An exercise, with an inevitably deflating outcome, that I inflict upon myself is scanning the “Early Life” section of Wikipedia pages. In such biographical soundbites, my predictions of private education consistently come true (all the aforementioned are alumni of some breed of independent boarding school or Oxbridge constituent college). Henry Cavill, Robert Pattinson and Tom Holland all hail from fee-paying institutions. Think Ezekiel 35:35 for this socio-economic hierarchy in the arts: “This land that was desolate has become like the garden of Eton”.
In a Hollywood Reporter Roundtable, the Imitation Game star admitted the easier time Brits have compared to Americans, when chasing the big La La Land dream. “We don’t have to make a specific geographical choice as to where we will begin our career [referring to the UK / New York / LA]. So, we don’t have to wait tables for years to get a break in a pilot season. We can cut our teeth doing Fringe shows”. Yeah, no shit Sherlock, of course that is your experience. What about the non-White British actors trying to consolidate a portfolio during a dry spell of employment?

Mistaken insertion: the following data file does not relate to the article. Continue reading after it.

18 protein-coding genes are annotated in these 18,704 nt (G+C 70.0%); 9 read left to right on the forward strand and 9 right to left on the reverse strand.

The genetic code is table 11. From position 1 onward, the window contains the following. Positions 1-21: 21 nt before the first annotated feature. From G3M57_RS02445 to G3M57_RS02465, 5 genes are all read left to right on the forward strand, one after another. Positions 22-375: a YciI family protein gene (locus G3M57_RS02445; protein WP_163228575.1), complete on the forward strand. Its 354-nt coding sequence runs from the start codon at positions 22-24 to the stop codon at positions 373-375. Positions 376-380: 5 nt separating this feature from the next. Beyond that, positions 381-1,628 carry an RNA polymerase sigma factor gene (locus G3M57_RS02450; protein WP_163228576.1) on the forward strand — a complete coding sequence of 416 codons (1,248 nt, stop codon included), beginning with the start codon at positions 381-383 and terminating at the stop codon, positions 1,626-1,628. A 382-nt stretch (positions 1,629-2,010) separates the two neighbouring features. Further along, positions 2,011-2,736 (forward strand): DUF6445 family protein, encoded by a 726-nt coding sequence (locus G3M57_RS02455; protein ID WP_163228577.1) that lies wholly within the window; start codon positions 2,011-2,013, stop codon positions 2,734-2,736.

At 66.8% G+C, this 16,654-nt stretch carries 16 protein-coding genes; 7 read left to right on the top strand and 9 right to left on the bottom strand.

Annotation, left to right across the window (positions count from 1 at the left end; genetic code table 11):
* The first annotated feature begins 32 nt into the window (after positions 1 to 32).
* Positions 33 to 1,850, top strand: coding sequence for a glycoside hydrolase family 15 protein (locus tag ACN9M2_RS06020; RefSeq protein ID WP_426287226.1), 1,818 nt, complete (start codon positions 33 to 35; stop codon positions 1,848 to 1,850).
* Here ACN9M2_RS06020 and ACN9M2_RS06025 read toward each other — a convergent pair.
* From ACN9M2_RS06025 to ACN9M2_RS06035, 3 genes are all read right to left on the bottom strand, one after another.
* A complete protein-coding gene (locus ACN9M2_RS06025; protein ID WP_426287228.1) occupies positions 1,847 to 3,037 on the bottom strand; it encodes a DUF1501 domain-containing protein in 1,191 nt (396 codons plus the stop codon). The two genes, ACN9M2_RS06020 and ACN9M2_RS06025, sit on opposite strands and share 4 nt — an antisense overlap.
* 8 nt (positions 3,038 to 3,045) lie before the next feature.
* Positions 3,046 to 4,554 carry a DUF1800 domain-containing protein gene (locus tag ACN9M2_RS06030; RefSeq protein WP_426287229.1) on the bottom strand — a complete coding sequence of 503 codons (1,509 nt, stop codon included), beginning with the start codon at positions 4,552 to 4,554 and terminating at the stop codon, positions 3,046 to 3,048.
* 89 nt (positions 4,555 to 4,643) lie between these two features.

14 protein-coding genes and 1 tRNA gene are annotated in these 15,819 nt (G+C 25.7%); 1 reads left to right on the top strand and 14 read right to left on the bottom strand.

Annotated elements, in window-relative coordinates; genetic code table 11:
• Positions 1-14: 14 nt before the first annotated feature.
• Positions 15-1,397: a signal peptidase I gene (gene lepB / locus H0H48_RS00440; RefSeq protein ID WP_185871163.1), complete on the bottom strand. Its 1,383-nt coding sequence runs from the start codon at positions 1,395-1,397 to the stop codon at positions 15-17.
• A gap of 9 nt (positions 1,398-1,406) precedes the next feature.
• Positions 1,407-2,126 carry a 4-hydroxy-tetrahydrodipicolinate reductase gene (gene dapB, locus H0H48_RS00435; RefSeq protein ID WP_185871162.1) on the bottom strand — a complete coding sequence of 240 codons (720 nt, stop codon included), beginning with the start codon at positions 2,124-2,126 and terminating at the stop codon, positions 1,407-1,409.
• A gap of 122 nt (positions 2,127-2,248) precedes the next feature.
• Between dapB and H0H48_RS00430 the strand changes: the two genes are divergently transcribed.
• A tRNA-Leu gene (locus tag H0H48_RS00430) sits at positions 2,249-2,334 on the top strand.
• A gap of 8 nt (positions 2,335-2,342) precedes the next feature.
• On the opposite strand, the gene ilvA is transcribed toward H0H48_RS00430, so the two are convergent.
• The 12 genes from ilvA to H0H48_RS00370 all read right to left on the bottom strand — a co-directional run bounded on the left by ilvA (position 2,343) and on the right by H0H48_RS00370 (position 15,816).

In Simon Frederick’s 2018 Netflix series They’ve Gotta Have Us, Director Destiny Ekaragha described the UK’s sinister problem with inclusion for Black creatives: “America is extremely racist, but their racism is so upfront, they can fight it. You can fight what you can see. Through struggle and strife and all that kind of stuff comes the arts. And so, through that, they’ve created just slightly more opportunities. The racism here is slightly more insidious, because we almost pretend like racism never existed. That’s why we’re finding it so difficult to progress.” Thespian actor David Harewood’s experience of limited opportunity in Britain illustrates this: “In America, I can play the head of the CIA, or the President. But in England, if I was to play the Prime Minister, people would say ‘There’s not a black Prime Minister. There’s never been a black Prime Minister. How is he playing the Prime Minister?’ I haven’t worked in England for 10 years. That’s really quite extraordinary. I was a novelty, I was this classically trained Black actor with a received pronunciation voice, a classical voice, and there just weren’t any parts for me.” When Harewood took on the role of Shakespeare’s Othello – a Black General - The Independent published a slam piece affirming: “It’s a great shame to deprive White actors of one of the most demanding roles in the repertoire”. Analogously, the reaction to David Oyelowo playing Henry XI was blatantly racist, as the supposedly progressive Guardian declared “we open ourselves to ridicule if we allow black people to play these kind of parts”.